- Mid-term or end of module feedback: While the SLEQ process typically provides end of course data, your practice can integrate opportunities for formative feedback throughout the course. Mid-term feedback, or feedback at the end of a content module, can help you gain important insight into the student experience during your course. Anonymous Brightspace surveys can be a great tool to collect this formative feedback, using the START-STOP-CONTINUE framing of your questions.
- Unsolicited/Solicited feedback from students: During a course you may receive emails or notes from students sharing their experiences, commenting on their time in the course, or your approaches to teaching. These anecdotes can offer informal insight into the student experience. If you want to use them in your teaching dossier or to formally document your teaching effectiveness, be sure to reach out to the student first and request permission to use that information. In some instances, solicited feedback may be used in the form of formal letters or testimonials from students about their learning experience.
- Mentee/supervisee recommendation letters: You may have requested letters from students for other purposes in the past that speak to your student-instructor relationship in the context of research, work, and/or teaching. While these are considered solicited forms of feedback, they can also be used as evidence into your teaching effectiveness. As with unsolicited feedback from students, you should always ask permission to use these letters for purposes other than their initial intent.
- Attainment of Student Outcomes: You may collect data and/or student work that demonstrate the degree to which students are achieving learning outcomes in your course. For example, you may show this through representative assessments completed by students in your course or through measuring learning gains as the result of some course redesign effort. When including student work, be sure to seek the student's permission to do so.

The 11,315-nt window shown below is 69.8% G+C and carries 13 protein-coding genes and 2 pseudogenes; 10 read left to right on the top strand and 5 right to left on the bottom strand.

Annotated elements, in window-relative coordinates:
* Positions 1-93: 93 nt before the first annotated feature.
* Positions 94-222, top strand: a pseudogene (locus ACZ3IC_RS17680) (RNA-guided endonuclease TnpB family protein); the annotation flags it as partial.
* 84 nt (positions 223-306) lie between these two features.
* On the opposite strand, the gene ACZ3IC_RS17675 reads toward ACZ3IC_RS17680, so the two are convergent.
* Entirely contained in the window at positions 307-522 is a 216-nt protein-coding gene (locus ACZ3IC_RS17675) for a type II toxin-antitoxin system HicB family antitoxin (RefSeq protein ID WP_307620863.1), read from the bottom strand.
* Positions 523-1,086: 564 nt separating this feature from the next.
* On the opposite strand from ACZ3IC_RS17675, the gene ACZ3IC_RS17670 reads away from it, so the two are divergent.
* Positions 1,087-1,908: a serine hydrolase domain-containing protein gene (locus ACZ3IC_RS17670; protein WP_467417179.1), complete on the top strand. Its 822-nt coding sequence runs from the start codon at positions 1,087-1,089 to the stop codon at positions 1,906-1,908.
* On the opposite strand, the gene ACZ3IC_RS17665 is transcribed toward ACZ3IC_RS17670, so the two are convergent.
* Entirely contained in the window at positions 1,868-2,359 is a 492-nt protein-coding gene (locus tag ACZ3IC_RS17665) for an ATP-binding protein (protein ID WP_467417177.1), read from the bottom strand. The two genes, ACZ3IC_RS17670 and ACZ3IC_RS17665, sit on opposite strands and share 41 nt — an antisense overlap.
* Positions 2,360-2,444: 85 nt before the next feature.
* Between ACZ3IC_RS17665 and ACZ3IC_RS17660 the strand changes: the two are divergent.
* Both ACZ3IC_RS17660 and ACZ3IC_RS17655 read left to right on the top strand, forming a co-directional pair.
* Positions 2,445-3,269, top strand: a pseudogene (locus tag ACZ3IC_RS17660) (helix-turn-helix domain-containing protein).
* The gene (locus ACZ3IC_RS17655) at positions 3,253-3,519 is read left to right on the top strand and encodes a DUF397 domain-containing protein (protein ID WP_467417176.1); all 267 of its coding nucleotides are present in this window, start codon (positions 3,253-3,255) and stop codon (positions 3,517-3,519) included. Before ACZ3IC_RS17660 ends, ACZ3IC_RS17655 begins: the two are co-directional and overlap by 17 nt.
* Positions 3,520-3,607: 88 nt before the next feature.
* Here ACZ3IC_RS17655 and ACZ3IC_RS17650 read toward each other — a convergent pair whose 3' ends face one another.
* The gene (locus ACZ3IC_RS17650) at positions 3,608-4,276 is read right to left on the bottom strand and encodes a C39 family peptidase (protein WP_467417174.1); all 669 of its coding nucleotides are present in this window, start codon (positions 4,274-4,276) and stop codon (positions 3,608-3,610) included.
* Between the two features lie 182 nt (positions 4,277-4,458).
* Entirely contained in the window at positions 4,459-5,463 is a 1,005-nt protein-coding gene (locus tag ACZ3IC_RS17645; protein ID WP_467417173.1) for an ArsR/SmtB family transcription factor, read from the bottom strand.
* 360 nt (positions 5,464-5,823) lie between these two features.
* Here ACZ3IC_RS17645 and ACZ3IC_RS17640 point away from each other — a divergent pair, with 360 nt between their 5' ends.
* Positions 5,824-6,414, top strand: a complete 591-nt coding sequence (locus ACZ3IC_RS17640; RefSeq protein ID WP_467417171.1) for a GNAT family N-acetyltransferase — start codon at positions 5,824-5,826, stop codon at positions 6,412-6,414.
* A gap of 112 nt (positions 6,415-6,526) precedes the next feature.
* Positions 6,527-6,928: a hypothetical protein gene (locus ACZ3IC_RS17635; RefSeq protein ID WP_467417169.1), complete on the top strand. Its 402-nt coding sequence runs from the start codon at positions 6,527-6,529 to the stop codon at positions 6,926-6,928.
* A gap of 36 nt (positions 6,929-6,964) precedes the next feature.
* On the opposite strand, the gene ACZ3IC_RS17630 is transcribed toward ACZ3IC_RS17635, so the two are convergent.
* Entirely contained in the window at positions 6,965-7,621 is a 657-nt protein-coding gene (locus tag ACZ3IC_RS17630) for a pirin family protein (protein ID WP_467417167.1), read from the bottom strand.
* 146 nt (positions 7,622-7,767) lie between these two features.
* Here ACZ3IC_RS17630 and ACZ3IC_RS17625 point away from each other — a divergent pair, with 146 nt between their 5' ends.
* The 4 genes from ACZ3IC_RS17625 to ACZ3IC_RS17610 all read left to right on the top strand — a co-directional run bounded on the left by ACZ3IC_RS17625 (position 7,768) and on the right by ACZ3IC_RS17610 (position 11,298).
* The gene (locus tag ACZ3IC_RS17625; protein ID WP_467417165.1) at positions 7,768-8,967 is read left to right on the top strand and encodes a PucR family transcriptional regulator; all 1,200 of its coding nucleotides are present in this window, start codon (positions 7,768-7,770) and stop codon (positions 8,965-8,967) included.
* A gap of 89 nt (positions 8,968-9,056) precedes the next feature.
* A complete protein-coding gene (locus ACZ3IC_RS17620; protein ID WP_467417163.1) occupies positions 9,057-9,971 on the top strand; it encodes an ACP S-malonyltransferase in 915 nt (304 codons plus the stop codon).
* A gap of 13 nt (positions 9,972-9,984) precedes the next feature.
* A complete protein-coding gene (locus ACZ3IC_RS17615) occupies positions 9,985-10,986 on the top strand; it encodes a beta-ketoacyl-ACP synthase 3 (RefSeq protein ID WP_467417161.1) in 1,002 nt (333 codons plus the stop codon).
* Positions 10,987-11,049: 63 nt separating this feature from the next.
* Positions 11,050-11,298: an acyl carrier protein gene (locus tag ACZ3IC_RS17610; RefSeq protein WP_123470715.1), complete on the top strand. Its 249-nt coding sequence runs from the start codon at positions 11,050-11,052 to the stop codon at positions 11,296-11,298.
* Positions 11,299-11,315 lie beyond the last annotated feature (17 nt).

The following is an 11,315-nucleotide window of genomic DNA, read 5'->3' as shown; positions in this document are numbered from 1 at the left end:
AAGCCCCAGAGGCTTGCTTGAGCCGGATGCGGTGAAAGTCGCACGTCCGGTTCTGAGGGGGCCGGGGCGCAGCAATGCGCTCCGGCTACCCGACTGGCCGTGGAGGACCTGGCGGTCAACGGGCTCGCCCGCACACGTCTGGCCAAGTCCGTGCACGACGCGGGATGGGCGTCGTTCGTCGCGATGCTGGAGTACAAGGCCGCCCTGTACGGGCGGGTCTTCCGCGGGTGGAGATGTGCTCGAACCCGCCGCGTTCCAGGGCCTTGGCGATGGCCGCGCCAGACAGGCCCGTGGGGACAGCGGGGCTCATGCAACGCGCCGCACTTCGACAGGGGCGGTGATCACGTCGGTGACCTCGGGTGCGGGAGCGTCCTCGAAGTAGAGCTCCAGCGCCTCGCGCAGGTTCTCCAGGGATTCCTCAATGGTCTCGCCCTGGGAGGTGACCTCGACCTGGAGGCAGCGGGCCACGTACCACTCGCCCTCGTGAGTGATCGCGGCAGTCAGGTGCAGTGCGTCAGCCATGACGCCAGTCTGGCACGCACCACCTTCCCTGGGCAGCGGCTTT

Tips for including student comments as evidence
You likely will receive some student comments that support statements from your teaching philosophy or illustrate some aspect of your teaching practice. Consider including a few short quotes from students as evidence in the main body of your dossier choosing carefully selected comments, using only the strongest supporting evidence. Be sure to identify the source of the comments you are including, and make sure the context is clear to your readers. If you believe that student comments will lend weight and credibility to your evidence of effective teaching, you may include an additional collection of student comments in an appendix.
Do not skip over or ignore a poor student questionnaire result, but explain the context to your readers. For example, the data might not take into account an unusual circumstance in your course or career. The result may also have been the inspiration for reflection of teaching practice that has led to improved teaching and learning for students. As you finalize your reflections, keep the intent of this reflective writing in mind: make it clear to your readers that you care about student feedback and that you address student concerns. Also, consider the tone of your reflections—no instructor receives perfect scores all the time. Use this opportunity to demonstrate that you seek out and respond to feedback from your students in a positive and effective manner.